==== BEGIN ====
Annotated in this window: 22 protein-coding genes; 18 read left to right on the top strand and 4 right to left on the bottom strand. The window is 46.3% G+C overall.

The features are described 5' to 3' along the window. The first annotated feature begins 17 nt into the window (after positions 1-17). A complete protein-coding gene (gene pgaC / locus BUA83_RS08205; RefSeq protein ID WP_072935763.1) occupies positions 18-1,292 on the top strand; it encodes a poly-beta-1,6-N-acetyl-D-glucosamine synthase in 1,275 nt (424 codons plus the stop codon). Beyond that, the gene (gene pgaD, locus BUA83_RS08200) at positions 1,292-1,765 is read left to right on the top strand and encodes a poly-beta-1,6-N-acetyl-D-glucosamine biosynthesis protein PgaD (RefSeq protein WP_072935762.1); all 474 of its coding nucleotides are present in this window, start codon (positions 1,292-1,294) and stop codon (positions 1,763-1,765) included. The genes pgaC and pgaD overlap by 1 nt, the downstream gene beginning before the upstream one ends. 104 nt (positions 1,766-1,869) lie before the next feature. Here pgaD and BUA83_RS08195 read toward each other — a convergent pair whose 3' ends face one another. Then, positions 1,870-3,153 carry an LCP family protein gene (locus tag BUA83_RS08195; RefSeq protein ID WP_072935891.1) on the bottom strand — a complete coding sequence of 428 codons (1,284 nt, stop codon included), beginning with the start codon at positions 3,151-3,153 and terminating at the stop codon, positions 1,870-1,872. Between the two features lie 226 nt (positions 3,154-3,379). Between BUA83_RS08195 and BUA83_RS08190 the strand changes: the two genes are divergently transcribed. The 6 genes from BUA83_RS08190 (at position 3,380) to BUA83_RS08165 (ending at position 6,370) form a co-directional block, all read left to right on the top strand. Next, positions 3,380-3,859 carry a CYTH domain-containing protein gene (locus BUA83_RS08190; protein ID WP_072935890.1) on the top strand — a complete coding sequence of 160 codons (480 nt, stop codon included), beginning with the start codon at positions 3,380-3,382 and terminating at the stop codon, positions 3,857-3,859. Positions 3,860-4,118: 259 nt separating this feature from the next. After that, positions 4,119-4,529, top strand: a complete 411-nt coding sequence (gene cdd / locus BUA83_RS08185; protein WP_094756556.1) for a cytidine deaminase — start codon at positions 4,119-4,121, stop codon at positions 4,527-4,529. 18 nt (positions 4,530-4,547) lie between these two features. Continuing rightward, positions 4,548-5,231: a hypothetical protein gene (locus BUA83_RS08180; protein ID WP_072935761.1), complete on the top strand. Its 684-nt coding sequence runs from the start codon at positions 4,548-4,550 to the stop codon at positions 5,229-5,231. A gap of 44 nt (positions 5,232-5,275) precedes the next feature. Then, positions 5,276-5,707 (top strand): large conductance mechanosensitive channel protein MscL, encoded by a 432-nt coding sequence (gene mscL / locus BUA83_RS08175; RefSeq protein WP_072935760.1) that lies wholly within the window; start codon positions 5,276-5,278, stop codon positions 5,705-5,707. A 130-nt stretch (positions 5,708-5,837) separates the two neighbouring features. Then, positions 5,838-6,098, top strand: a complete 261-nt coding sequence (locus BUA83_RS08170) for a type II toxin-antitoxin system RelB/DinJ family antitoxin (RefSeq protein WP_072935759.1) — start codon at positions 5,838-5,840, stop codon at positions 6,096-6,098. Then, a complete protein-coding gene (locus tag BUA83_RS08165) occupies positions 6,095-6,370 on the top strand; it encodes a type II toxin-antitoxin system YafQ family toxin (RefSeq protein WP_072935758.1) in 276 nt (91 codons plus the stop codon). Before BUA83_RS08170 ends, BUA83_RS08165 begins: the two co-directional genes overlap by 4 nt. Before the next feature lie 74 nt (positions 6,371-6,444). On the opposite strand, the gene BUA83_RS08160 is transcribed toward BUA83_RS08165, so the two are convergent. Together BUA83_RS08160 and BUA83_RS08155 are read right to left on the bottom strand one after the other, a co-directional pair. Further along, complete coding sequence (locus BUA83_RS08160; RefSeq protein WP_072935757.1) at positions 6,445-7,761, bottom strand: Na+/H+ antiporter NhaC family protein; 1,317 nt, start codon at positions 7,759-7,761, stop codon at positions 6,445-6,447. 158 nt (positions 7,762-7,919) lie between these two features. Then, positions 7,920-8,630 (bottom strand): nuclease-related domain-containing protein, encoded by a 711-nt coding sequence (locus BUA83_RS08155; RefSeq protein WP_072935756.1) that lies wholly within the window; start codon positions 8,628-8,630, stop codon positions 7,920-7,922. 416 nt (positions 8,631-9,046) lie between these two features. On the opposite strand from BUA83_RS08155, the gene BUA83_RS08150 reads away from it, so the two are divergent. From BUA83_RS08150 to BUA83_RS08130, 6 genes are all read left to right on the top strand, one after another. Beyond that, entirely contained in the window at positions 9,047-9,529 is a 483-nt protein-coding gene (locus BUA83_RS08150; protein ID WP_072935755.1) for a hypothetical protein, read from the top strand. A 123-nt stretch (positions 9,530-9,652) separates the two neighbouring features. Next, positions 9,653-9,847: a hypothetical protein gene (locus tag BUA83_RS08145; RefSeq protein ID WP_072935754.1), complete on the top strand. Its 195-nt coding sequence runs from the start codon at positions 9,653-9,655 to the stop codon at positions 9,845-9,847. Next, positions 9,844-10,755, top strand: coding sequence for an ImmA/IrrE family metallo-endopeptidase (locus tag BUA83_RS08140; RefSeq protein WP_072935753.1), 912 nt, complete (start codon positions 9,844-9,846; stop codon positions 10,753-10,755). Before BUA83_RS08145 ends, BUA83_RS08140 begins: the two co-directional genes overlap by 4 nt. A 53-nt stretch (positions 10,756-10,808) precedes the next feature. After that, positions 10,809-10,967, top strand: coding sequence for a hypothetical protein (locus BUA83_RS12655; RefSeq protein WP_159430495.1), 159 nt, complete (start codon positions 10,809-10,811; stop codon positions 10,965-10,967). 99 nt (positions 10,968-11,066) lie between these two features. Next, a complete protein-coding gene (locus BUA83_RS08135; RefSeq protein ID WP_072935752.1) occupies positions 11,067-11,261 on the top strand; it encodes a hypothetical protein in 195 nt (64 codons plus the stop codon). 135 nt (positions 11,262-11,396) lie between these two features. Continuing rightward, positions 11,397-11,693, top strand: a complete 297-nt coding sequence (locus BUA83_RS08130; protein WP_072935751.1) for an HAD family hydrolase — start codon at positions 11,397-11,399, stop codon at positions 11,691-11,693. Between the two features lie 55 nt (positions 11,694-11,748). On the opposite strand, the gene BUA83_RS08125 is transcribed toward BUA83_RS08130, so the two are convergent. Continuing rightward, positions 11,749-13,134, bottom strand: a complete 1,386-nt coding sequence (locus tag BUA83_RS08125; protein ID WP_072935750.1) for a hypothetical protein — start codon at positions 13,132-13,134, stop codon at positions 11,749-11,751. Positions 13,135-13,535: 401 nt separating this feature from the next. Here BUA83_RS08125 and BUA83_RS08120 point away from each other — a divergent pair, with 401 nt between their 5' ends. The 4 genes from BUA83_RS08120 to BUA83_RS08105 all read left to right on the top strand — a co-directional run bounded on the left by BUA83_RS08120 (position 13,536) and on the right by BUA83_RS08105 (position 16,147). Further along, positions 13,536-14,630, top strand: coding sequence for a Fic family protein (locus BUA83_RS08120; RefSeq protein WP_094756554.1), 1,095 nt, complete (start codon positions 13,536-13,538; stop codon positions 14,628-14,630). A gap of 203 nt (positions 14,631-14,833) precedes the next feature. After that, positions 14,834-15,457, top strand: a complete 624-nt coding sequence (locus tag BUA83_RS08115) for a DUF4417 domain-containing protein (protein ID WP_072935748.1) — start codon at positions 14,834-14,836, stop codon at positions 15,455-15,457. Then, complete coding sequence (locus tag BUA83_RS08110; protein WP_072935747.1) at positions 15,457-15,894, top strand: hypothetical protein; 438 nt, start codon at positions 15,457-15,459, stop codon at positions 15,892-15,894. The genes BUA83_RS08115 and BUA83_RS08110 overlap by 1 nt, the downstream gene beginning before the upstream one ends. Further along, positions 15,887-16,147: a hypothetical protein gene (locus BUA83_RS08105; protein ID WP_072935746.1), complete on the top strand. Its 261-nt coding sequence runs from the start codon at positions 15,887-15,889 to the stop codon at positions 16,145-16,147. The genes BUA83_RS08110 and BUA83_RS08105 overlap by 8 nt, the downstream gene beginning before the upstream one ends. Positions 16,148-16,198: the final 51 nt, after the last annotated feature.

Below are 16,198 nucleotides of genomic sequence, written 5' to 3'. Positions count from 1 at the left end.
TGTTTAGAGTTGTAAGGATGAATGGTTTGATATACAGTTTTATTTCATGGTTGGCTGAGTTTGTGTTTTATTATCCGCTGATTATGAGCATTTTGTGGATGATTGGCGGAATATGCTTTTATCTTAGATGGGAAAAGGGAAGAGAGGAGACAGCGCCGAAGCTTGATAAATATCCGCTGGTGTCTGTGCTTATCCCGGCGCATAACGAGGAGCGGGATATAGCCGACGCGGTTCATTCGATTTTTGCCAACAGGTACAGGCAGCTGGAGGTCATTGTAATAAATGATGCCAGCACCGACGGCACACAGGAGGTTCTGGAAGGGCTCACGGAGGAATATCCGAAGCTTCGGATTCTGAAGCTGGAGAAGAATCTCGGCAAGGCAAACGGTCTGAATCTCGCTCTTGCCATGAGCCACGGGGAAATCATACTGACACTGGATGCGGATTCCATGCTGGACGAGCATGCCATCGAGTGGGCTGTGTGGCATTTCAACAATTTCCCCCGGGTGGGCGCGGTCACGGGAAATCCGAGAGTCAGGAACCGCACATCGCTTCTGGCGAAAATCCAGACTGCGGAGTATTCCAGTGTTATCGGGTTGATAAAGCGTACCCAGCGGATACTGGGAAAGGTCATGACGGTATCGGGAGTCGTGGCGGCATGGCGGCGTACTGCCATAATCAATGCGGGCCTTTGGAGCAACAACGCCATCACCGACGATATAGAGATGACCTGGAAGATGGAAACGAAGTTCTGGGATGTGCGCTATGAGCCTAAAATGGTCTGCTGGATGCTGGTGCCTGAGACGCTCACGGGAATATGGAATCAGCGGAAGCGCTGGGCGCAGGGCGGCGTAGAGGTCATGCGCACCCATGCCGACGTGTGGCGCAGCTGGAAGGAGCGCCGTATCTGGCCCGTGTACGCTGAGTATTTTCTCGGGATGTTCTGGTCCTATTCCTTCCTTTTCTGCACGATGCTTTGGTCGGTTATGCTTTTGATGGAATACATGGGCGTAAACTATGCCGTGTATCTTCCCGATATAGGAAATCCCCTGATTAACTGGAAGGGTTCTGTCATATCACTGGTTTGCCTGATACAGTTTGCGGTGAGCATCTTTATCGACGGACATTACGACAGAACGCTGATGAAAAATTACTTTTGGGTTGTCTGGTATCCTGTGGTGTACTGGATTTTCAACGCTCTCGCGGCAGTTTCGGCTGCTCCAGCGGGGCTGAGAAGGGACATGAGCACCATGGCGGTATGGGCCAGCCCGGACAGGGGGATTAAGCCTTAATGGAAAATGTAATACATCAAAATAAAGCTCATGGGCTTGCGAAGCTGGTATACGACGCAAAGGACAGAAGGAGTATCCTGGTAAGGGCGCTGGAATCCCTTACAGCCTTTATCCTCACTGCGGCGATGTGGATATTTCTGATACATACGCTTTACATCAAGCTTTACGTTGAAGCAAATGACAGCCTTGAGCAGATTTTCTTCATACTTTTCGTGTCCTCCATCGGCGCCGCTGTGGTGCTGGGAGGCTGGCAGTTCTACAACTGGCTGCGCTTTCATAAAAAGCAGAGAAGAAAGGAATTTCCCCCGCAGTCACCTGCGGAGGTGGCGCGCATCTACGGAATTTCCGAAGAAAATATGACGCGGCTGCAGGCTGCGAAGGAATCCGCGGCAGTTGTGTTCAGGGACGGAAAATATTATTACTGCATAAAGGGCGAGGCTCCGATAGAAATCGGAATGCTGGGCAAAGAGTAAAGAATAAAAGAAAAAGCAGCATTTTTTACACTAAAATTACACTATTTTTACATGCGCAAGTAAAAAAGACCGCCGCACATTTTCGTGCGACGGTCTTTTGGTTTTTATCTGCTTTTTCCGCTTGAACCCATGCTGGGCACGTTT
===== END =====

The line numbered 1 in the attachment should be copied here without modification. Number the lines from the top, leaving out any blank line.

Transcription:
Annotated in this window: 22 protein-coding genes; 18 read left to right on the top strand and 4 right to left on the bottom strand. The window is 46.3% G+C overall.